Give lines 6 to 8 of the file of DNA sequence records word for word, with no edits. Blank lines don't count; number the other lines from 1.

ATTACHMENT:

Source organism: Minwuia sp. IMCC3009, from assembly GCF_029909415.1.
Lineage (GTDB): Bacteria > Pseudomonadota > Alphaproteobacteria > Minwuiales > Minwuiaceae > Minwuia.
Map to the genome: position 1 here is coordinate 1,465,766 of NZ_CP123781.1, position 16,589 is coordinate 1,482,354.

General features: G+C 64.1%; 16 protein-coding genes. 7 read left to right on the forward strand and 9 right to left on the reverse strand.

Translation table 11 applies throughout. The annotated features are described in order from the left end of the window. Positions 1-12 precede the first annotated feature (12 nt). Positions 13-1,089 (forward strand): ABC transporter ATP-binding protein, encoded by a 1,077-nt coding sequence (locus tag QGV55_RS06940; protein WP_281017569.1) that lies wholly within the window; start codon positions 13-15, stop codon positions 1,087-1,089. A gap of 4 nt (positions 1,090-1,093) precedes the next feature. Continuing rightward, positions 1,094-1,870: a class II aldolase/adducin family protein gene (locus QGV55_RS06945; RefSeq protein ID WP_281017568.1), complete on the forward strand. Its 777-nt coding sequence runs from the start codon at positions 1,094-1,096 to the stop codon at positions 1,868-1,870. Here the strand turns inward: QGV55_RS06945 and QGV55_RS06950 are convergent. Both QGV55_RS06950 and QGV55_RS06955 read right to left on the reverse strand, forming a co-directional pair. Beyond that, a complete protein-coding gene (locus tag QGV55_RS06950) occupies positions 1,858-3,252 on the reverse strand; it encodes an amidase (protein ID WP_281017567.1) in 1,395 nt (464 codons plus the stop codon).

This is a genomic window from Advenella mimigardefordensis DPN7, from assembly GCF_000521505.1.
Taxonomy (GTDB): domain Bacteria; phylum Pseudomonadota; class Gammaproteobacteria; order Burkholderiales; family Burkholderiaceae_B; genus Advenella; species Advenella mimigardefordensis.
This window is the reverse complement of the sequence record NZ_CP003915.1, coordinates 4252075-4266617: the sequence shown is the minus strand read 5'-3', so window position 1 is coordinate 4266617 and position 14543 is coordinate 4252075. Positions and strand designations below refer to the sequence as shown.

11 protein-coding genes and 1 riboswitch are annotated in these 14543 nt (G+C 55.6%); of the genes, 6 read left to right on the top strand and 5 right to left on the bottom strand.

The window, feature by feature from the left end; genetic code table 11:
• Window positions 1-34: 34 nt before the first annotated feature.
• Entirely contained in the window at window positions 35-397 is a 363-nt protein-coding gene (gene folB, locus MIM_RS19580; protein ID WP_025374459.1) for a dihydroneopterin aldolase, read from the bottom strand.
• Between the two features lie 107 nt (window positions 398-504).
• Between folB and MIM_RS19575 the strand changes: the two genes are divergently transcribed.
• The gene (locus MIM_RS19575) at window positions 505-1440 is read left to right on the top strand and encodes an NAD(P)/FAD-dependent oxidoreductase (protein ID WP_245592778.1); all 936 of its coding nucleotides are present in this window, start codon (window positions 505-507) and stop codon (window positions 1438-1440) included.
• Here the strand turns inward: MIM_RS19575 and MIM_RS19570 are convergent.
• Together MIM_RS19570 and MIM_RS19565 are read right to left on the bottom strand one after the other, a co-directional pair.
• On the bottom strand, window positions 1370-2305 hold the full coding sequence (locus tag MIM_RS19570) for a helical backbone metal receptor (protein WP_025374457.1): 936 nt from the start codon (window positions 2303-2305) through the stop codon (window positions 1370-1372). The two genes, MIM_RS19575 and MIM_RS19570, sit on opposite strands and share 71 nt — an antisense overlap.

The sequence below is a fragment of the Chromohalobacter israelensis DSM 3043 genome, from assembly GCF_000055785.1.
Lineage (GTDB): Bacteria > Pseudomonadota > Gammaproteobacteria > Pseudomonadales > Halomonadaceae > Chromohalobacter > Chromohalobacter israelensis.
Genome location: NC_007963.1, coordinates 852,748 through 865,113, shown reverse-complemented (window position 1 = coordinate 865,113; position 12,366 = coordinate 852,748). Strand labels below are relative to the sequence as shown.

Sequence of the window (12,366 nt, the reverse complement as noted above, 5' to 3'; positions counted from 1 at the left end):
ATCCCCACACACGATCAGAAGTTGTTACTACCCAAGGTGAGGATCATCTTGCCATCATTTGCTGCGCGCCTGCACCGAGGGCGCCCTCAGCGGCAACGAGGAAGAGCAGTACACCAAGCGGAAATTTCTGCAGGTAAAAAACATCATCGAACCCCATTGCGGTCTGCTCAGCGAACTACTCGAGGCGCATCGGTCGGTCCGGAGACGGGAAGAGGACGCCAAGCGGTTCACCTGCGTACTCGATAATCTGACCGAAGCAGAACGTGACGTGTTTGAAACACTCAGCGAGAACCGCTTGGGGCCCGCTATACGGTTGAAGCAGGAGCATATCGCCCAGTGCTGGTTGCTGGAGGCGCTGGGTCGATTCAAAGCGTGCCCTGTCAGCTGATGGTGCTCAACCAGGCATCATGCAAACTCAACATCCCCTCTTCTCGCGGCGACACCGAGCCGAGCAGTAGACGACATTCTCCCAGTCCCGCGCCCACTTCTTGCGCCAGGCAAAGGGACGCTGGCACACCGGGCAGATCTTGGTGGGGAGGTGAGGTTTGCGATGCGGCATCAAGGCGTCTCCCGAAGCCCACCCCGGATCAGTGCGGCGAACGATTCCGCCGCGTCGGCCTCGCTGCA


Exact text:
This is a genomic window from Advenella mimigardefordensis DPN7, from assembly GCF_000521505.1.
Taxonomy (GTDB): domain Bacteria; phylum Pseudomonadota; class Gammaproteobacteria; order Burkholderiales; family Burkholderiaceae_B; genus Advenella; species Advenella mimigardefordensis.
This window is the reverse complement of the sequence record NZ_CP003915.1, coordinates 4252075-4266617: the sequence shown is the minus strand read 5'-3', so window position 1 is coordinate 4266617 and position 14543 is coordinate 4252075. Positions and strand designations below refer to the sequence as shown.